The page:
You have effectively hired a very expensive paper pusher.

Dual Agency Dangers for Agents

I won’t go much into this, as the agents choosing to dual represent know the risks they are taking. At any point if the dual agent discloses confidential information, or aids in the damage of the other party’s interests, the dual agent is potentially liable for damages (if it can be proved). Which may be nearly impossible to do, and at the very least, costly. Goodbye potential 1% discount!

To put it straightforwardly, it’s all about the dual agent now. They’ve worked with hundreds of clients and you’re just another commission at this point. If they’re willing to forgo their representative duties (the #1 value a REALTOR® has) for more money? Then to me, they’re after their own interests, because after all, they can’t do anything detrimental to either party, so who are they really working for at this point?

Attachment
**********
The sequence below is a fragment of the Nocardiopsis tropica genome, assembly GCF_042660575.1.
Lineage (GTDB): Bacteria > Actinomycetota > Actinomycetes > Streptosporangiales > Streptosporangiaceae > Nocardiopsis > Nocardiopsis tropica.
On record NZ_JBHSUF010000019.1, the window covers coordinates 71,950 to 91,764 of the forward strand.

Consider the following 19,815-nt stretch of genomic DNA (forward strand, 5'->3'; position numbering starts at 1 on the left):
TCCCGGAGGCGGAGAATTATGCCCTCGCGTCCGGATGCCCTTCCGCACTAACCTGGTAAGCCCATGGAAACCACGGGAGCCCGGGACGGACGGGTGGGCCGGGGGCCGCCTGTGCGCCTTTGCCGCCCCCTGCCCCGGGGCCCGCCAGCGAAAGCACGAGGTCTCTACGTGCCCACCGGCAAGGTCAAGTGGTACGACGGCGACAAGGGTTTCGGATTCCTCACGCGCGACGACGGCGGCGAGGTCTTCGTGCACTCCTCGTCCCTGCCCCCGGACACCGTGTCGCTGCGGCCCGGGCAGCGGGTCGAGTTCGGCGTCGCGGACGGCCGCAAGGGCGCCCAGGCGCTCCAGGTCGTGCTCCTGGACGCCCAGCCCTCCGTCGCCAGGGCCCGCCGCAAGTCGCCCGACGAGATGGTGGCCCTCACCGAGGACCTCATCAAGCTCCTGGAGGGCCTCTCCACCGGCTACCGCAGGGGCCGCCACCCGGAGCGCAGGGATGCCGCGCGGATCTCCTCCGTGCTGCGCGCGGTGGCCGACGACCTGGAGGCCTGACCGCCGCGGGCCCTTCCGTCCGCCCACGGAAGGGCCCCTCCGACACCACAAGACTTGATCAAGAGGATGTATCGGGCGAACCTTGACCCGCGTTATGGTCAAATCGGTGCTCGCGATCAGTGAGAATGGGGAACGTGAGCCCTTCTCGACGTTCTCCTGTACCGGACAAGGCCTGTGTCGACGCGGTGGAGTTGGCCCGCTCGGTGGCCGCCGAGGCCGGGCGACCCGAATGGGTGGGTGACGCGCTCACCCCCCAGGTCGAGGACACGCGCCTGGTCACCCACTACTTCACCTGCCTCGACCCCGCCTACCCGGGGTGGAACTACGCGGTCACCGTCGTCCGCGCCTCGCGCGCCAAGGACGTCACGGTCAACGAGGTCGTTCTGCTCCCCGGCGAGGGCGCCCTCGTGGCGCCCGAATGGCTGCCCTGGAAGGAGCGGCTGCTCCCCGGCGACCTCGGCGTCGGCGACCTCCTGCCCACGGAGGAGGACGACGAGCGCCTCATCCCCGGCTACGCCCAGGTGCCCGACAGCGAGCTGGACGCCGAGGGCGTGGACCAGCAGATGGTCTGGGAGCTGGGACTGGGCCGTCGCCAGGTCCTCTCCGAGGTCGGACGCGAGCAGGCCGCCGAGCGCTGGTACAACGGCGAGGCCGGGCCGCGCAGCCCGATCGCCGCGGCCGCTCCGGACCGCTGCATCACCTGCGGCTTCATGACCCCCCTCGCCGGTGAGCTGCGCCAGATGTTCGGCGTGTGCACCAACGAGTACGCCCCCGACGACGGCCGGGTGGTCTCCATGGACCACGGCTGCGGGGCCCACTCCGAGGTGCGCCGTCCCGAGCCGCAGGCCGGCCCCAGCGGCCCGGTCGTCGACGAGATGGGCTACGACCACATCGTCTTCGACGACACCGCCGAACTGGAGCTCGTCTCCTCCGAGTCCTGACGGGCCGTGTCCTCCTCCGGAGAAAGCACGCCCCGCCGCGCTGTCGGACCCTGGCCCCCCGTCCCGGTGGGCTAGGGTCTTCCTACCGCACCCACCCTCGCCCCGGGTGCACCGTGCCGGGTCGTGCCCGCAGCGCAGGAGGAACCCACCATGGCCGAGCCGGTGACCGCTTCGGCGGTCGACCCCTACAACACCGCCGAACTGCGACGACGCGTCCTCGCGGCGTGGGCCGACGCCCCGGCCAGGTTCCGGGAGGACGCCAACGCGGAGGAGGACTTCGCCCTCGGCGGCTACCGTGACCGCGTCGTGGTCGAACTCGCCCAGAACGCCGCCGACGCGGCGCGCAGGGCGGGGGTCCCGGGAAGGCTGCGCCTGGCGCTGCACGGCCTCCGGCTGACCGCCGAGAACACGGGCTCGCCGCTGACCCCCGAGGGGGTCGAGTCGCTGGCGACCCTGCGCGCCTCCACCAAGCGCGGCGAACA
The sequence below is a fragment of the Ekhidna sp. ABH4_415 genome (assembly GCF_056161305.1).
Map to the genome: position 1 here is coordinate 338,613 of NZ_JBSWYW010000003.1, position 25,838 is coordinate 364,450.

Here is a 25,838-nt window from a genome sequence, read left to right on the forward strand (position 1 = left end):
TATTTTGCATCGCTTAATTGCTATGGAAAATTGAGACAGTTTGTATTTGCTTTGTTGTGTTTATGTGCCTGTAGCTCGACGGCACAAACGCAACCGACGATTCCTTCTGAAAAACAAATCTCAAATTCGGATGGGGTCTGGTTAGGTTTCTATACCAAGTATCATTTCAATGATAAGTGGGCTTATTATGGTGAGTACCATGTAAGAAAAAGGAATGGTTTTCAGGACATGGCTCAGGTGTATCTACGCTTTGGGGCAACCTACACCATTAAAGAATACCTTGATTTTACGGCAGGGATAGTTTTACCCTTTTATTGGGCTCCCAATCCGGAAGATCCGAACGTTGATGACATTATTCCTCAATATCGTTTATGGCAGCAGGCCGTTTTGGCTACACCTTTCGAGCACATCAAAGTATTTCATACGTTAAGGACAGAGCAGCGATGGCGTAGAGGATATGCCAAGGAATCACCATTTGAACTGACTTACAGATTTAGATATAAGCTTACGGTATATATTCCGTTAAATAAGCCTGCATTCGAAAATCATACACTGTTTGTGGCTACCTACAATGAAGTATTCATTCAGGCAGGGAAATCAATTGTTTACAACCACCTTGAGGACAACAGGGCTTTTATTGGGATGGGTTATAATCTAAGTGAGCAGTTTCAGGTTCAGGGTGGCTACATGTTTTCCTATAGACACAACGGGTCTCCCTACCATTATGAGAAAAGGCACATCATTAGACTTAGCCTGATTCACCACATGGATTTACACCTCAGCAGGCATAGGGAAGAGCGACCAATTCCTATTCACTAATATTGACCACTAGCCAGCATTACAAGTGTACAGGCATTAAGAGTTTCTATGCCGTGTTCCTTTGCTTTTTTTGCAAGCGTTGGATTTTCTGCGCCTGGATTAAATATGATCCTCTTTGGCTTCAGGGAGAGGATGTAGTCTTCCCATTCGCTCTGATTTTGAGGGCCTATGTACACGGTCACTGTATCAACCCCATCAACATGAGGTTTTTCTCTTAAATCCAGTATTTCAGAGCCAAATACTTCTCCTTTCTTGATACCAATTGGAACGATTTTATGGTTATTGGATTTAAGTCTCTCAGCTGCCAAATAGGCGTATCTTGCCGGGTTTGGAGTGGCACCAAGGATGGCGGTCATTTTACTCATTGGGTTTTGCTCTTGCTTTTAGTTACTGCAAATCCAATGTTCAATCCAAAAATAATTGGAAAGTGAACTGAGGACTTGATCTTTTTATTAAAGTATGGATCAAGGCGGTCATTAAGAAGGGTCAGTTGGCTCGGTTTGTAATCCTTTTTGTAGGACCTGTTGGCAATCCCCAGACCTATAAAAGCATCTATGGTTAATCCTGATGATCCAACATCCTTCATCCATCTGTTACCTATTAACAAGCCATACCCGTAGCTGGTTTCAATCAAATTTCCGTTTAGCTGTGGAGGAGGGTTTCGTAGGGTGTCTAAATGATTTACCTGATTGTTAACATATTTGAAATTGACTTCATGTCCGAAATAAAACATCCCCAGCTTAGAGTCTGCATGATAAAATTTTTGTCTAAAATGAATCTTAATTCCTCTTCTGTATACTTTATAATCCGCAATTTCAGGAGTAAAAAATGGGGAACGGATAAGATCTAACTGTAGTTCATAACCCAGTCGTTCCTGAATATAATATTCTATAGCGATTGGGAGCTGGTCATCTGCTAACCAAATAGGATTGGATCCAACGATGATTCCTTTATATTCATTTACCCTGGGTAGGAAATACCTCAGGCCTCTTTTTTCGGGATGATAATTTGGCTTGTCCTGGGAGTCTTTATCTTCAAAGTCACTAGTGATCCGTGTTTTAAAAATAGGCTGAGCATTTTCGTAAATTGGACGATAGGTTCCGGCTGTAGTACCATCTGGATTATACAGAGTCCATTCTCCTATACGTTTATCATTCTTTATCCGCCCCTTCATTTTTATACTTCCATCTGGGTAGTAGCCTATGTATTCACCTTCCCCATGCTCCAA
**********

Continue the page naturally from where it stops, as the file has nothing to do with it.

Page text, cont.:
When Dual Agency is Acceptable

The only time I can ever imagine a scenario when representing both parties is acceptable is when both parties know how to represent themselves. They’ve bought and sold many properties and they know how the process works and what they want.

Solving Dual Agency

The only true way to obtain 1-on-1 complete unrestricted representation is to have separate representation. The buyer has their own agent, and the seller has their own agent.

Final Advance

Don’t ever allow yourself to be represented by the same agent as the buyer or seller. The financial gain (if any) is not worth it. You wouldn’t use the same lawyer who was representing the person suing you, right? The same logic applies here.

Find your own representation and work with your interests protected.


The information provided on is intended to be educational and accurate. However, information on does not substitute as buyer and seller due diligence when transacting real estate. Buyers and sellers are advised to work directly with a licensed real estate professional, seek additional professional services when applicable, and to inquire at the state, county, and city offices for their due diligence.